The challenge of patenting combination claims at the EPO

A patent relating to combination claims is the subject of the latest referral to the CJEU on the interpretation of the SPC regulation (IPKat). Even before you get to the question of whether SPCs are available for combination therapies, demonstrating the patentably per se of combination therapies is a challenge in and of itself. As recent Boards of Appeal case law confirms, a claimed therapeutic combination must not have been the subject of accidental anticipation (T 2056/17), must show more than a mere additive technical effect, and must not have been "obvious-to-try" out of a number of possible alternatives (T 2168/17)

Legal Background - Combination claims  

The ongoing questions of whether combination SPCs are precluded by one or more sub-provisions of the SPC Regulation reflects the high development cost and value of combination therapies. Combination claims also face a high bar patentability bar in Europe. In particular, in order to embody inventive character, a combination invention must not merely result in an aggregation of the features of the underlying components (Case Law of the Boards of Appeal, I-D-9.2.1). In practice, this requires the patent applicant to demonstrate that the combined features produce a synergistic as opposed to mere additive effect. Whether or not the applicant can rely on post-published evidence to support a synergistic effect is currently the subject of a pending referral to the Enlarged Board of Appeal (EBA) (G2/12IPKat). In the absence of an unexpected synergistic effect, combinations of known drugs for use in therapy are often considered obvious-to-try by the EP patent Examiners.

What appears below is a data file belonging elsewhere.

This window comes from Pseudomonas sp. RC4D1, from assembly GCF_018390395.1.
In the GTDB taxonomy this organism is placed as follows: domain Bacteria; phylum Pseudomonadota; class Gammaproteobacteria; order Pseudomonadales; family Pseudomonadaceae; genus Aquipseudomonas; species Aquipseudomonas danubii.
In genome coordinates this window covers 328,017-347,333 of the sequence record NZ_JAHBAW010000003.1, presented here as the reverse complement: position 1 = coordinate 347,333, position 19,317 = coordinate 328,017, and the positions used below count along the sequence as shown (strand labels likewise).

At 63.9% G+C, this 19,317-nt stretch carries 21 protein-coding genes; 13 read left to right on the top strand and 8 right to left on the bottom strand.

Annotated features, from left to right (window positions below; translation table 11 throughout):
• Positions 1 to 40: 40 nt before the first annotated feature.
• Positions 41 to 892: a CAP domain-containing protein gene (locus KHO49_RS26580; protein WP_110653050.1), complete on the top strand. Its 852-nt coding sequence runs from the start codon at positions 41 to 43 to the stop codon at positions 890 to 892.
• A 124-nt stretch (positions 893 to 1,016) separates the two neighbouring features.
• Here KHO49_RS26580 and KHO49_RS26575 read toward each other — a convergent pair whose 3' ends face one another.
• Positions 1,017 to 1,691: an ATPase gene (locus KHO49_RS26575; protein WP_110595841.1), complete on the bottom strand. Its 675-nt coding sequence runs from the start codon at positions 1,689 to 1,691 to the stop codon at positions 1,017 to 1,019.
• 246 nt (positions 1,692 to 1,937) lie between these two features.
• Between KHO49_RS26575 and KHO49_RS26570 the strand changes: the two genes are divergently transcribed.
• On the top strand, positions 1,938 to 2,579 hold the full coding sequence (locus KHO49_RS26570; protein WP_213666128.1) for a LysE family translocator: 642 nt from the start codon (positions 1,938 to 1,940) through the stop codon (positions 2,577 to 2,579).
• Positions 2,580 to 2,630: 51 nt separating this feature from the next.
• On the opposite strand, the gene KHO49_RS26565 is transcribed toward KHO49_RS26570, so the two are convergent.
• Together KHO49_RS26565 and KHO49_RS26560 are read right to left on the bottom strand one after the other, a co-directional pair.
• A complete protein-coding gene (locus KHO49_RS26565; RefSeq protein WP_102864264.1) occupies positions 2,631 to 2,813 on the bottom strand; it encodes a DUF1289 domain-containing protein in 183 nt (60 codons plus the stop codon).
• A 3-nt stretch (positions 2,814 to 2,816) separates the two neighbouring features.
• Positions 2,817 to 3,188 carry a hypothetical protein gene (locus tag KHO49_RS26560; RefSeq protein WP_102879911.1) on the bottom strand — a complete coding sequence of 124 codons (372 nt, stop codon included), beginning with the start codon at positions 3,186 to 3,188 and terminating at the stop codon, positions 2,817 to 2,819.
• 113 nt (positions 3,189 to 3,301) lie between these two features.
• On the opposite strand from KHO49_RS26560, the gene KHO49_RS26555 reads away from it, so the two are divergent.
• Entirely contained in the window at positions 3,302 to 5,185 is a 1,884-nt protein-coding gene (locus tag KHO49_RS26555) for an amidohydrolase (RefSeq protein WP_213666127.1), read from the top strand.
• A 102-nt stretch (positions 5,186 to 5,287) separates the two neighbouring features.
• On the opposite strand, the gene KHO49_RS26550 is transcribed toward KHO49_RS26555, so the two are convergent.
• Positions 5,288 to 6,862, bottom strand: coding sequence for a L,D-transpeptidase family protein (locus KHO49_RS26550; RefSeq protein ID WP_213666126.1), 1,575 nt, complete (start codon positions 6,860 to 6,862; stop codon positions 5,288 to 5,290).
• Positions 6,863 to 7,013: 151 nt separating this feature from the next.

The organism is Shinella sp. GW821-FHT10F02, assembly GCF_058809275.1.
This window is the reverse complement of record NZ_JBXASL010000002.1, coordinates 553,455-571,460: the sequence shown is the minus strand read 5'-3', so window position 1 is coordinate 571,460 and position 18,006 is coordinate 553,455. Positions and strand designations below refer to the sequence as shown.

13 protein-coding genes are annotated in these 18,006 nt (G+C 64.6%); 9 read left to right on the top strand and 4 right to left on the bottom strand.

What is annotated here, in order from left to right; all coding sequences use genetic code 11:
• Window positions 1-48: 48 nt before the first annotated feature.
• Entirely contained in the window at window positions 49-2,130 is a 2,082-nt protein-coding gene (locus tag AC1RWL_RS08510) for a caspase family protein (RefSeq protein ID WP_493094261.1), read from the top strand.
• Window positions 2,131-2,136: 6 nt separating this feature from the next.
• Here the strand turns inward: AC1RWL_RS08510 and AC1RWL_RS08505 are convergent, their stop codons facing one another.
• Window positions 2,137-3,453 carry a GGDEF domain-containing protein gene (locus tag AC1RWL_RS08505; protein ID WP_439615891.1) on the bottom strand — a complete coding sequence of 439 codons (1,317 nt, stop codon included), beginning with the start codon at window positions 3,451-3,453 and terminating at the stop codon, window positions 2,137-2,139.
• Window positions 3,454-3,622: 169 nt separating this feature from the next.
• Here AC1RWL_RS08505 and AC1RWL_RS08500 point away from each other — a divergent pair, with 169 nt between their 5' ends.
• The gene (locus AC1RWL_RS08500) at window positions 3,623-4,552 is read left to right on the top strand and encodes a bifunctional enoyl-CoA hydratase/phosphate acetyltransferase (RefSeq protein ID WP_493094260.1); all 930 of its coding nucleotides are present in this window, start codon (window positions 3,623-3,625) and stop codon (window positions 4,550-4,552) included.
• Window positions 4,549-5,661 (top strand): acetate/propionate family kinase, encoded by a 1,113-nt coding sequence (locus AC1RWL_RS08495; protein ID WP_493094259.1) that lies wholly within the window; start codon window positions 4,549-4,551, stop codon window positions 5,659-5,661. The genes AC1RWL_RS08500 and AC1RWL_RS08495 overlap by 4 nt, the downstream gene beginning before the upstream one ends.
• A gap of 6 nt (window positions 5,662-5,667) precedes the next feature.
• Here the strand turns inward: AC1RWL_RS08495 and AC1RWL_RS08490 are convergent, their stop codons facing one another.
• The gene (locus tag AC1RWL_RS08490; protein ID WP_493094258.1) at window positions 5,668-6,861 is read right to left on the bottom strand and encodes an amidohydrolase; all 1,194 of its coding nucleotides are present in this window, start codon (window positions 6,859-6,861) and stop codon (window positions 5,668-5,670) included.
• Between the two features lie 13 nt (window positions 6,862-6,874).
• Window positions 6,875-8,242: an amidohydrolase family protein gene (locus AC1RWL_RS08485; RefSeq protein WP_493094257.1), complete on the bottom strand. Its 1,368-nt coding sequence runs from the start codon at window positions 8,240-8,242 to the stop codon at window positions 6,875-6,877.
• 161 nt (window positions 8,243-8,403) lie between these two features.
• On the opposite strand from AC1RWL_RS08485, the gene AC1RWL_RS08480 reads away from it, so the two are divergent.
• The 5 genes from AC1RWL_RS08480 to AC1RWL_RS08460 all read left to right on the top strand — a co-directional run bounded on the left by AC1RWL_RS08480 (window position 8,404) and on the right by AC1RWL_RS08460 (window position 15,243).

Combined therapeutic-effect destroys the novelty of a combination claim, regardless of regulatory status (T 2056/17)

In the recent appeal case T 2056/17 the patent (EP2695618) in question related to pharmaceutical composition for use in the treatment of epilepsy, comprising lacosamide (LCM) and levetiracetam (LVT). The granted claim specified that the LCM and LVT are provided in separate dosage forms, and administered simultaneously and/or subsequently.  The prior art cited against the patent (D2, Jatuzis et al.) was a report of clinical trials evaluating the effect of LCM add-on therapy to baseline treatment with antiepileptic drugs (AEDs) including LVT.  

The Board of Appeal found that, given that the AEDs were provided as a baseline treatment, the dose of the AEDs (including LVT) had to have been sufficient to provide a treatment effect. Furthermore, as LCM and the AEDs were administered together during part of the trial, the drugs could be assumed to have been present together at therapeutic levels in the patients. However, the patentee argued that D2 only disclosed the use of LCM as an adjunctive therapy, i.e. a therapy used to assist the primary therapy of AEDs. Particularly, the patentee pointed out that "adjunctive and combination therapy have different meanings in the context of marketing authorisations: they implied different clinical set-ups and required different experimental evidence. Therefore, D2 did not allow the reader to draw any conclusion on a combination therapy".